Mechanically robust cryogels with injectability and bioprinting supportability for adipose tissue engineering

Dianjun Qi, Shaohua Wu, Mitchell A. Kuss, Wen Shi, Soonkyu Chung, Paul T. Deegan, Alexey Kamenskiy, Yini He, Bin Duan

Research output: Contribution to journalArticle

10 Scopus citations

Abstract

Bioengineered adipose tissues have gained increased interest as a promising alternative to autologous tissue flaps and synthetic adipose fillers for soft tissue augmentation and defect reconstruction in clinic. Although many scaffolding materials and biofabrication methods have been investigated for adipose tissue engineering in the last decades, there are still challenges to recapitulate the appropriate adipose tissue microenvironment, maintain volume stability, and induce vascularization to achieve long-term function and integration. In the present research, we fabricated cryogels consisting of methacrylated gelatin, methacrylated hyaluronic acid, and 4arm poly(ethylene glycol) acrylate (PEG-4A) by using cryopolymerization. The cryogels were repeatedly injectable and stretchable, and the addition of PEG-4A improved the robustness and mechanical properties. The cryogels supported human adipose progenitor cell (HWA) and adipose derived mesenchymal stromal cell adhesion, proliferation, and adipogenic differentiation and maturation, regardless of the addition of PEG-4A. The HWA laden cryogels facilitated the co-culture of human umbilical vein endothelial cells (HUVEC) and capillary-like network formation, which in return also promoted adipogenesis. We further combined cryogels with 3D bioprinting to generate handleable adipose constructs with clinically relevant size. 3D bioprinting enabled the deposition of multiple bioinks onto the cryogels. The bioprinted flap-like constructs had an integrated structure without delamination and supported vascularization. Statement of Significance: Adipose tissue engineering is promising for reconstruction of soft tissue defects, and also challenging for restoring and maintaining soft tissue volume and shape, and achieving vascularization and integration. In this study, we fabricated cryogels with mechanical robustness, injectability, and stretchability by using cryopolymerization. The cryogels promoted cell adhesion, proliferation, and adipogenic differentiation and maturation of human adipose progenitor cells and adipose derived mesenchymal stromal cells. Moreover, the cryogels also supported 3D bioprinting on top, forming vascularized adipose constructs. This study demonstrates the potential of the implementation of cryogels for generating volume-stable adipose tissue constructs and provides a strategy to fabricate vascularized flap-like constructs for complex soft tissue regeneration.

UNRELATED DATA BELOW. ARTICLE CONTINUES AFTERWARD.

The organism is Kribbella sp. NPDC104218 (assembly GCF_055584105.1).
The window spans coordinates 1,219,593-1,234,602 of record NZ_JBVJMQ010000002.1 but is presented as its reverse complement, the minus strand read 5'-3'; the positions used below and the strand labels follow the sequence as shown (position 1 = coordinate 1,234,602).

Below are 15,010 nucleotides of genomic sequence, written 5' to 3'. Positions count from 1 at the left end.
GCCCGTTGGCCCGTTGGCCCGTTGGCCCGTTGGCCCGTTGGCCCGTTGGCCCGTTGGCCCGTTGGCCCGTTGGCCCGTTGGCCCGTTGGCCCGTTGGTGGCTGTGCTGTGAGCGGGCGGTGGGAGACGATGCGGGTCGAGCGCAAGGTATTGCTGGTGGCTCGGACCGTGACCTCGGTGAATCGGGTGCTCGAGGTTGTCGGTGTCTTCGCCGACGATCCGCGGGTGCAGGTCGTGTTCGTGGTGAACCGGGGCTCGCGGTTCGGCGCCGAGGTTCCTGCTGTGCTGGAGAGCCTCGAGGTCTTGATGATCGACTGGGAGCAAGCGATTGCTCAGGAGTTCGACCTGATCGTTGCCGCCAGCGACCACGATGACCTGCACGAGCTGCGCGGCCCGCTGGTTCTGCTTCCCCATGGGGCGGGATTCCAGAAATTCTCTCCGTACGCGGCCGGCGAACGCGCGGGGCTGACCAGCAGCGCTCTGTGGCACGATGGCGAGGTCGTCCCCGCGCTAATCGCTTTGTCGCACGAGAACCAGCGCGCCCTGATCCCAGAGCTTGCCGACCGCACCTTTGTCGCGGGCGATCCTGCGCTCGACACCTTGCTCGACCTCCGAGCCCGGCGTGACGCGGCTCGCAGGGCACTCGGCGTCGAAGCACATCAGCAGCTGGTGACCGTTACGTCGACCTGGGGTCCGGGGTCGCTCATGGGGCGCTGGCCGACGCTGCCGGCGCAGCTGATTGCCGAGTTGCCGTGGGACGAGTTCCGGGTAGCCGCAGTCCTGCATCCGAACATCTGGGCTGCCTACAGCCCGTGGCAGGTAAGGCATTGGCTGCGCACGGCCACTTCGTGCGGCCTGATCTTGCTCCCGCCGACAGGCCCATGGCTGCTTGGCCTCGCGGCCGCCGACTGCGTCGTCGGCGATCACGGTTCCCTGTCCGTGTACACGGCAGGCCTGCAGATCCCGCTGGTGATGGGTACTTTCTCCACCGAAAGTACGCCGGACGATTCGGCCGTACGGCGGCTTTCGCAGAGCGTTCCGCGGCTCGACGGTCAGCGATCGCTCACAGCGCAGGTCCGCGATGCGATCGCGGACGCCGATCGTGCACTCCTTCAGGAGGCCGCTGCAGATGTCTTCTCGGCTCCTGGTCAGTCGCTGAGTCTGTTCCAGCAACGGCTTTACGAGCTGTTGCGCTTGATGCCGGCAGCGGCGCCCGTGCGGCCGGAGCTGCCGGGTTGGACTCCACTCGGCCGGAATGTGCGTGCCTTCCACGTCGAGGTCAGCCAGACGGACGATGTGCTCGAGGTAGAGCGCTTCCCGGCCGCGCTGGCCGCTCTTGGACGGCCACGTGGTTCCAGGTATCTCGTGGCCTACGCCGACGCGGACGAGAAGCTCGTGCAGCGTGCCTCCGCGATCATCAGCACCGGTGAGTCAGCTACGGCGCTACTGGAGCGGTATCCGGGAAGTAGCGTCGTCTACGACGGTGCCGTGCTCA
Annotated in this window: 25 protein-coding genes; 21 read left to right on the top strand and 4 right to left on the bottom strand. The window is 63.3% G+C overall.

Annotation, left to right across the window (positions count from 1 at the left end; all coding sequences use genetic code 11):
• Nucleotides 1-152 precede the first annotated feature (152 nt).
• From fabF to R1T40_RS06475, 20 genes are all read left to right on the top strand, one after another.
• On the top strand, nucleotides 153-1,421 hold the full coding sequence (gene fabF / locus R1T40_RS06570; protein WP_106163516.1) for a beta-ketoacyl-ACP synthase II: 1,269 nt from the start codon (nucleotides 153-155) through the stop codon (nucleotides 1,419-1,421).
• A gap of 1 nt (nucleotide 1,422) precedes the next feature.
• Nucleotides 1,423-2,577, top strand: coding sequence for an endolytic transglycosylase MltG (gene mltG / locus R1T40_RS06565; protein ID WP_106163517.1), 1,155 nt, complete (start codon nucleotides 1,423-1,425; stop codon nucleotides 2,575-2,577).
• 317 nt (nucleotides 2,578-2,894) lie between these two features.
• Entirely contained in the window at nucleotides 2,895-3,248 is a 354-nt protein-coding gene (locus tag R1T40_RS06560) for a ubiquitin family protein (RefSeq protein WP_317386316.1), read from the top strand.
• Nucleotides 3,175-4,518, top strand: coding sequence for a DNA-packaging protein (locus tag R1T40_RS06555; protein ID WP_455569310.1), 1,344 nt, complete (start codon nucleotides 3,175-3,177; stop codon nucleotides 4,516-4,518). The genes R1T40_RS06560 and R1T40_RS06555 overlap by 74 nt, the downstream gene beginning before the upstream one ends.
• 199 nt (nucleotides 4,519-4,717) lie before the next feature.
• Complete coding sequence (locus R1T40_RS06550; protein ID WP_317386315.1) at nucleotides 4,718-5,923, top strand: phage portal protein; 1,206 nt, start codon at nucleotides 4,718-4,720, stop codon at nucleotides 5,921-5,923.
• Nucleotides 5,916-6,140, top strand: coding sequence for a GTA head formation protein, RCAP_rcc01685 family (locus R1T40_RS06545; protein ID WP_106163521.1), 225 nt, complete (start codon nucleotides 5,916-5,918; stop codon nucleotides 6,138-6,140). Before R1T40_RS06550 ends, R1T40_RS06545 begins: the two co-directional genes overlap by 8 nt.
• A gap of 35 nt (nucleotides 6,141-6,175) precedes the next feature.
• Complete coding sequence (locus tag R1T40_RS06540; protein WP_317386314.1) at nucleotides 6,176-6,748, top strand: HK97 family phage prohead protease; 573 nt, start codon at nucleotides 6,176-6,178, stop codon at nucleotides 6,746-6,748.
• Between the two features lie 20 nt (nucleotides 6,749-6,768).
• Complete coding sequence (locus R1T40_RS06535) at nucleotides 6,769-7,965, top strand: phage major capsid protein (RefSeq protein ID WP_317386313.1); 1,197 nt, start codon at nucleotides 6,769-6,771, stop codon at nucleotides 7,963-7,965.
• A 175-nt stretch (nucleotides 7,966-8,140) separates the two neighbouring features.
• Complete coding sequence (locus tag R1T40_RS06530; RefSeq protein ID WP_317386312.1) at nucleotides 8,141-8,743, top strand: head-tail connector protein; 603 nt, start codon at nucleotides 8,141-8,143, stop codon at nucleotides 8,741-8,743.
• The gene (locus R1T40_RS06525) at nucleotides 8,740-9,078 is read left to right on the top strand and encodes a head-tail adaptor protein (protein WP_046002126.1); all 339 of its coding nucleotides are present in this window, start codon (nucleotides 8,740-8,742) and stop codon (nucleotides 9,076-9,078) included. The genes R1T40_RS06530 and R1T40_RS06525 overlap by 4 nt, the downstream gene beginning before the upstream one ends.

Original languageEnglish (US)
Pages (from-to)131-142
Number of pages12
JournalActa Biomaterialia
Volume74
DOIs
StatePublished - Jul 1 2018

    Fingerprint

Keywords

  • 3D bioprinting
  • Adipogenesis
  • Adipose derived mesenchymal stromal cells
  • Vascularization

ASJC Scopus subject areas

  • Biotechnology
  • Biomaterials
  • Biochemistry
  • Biomedical Engineering
  • Molecular Biology

Cite this